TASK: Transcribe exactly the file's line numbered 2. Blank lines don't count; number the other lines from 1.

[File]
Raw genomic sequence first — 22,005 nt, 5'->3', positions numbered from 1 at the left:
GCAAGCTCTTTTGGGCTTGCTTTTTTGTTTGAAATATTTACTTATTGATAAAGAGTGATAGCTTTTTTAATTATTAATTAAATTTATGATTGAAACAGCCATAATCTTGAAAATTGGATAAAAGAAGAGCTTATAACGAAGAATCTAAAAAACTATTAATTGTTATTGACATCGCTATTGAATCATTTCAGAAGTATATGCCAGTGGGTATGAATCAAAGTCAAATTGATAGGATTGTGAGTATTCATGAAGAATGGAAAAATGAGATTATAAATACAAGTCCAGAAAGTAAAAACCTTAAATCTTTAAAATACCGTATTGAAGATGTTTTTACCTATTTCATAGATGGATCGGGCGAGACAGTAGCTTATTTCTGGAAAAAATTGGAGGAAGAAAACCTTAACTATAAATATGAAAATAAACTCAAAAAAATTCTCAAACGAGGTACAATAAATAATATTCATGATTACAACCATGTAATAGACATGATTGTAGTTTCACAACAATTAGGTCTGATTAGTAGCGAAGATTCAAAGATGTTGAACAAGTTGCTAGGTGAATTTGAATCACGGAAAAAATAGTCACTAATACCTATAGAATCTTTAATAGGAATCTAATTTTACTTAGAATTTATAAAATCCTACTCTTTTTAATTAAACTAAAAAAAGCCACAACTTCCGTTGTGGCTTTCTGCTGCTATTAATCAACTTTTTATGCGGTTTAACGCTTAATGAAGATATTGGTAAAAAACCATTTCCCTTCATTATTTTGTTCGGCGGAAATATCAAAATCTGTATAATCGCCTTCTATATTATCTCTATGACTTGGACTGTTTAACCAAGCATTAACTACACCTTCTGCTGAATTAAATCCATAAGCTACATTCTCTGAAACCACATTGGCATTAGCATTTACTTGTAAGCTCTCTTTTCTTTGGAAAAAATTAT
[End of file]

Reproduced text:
GCAAGCTCTTTTGGGCTTGCTTTTTTGTTTGAAATATTTACTTATTGATAAAGAGTGATAGCTTTTTTAATTATTAATTAAATTTATGATTGAAACAGCCATAATCTTGAAAATTGGATAAAAGAAGAGCTTATAACGAAGAATCTAAAAAACTATTAATTGTTATTGACATCGCTATTGAATCATTTCAGAAGTATATGCCAGTGGGTATGAATCAAAGTCAAATTGATAGGATTGTGAGTATTCATGAAGAATGGAAAAATGAGATTATAAATACAAGTCCAGAAAGTAAAAACCTTAAATCTTTAAAATACCGTATTGAAGATGTTTTTACCTATTTCATAGATGGATCGGGCGAGACAGTAGCTTATTTCTGGAAAAAATTGGAGGAAGAAAACCTTAACTATAAATATGAAAATAAACTCAAAAAAATTCTCAAACGAGGTACAATAAATAATATTCATGATTACAACCATGTAATAGACATGATTGTAGTTTCACAACAATTAGGTCTGATTAGTAGCGAAGATTCAAAGATGTTGAACAAGTTGCTAGGTGAATTTGAATCACGGAAAAAATAGTCACTAATACCTATAGAATCTTTAATAGGAATCTAATTTTACTTAGAATTTATAAAATCCTACTCTTTTTAATTAAACTAAAAAAAGCCACAACTTCCGTTGTGGCTTTCTGCTGCTATTAATCAACTTTTTATGCGGTTTAACGCTTAATGAAGATATTGGTAAAAAACCATTTCCCTTCATTATTTTGTTCGGCGGAAATATCAAAATCTGTATAATCGCCTTCTATATTATCTCTATGACTTGGACTGTTTAACCAAGCATTAACTACACCTTCTGCTGAATTAAATCCATAAGCTACATTCTCTGAAACCACATTGGCATTAGCATTTACTTGTAAGCTCTCTTTTCTTTGGAAAAAATTAT